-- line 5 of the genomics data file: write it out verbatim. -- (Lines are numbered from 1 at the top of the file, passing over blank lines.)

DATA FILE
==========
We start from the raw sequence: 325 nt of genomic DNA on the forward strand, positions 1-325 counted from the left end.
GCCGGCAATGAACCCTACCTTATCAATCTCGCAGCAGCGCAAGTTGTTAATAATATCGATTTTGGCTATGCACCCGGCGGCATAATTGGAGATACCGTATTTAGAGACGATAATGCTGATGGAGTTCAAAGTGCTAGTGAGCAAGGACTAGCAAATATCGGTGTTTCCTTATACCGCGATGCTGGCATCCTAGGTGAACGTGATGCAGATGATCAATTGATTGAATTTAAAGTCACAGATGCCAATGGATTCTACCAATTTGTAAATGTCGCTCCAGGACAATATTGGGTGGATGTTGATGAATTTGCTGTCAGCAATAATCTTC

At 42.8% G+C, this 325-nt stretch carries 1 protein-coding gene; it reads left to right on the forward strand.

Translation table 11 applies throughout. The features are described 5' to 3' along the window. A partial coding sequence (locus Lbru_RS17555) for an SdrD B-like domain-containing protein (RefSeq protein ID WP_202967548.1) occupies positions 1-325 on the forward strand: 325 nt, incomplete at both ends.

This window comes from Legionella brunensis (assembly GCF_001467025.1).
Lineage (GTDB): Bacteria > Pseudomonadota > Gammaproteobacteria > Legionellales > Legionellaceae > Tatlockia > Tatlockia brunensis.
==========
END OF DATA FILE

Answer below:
This window comes from Legionella brunensis (assembly GCF_001467025.1).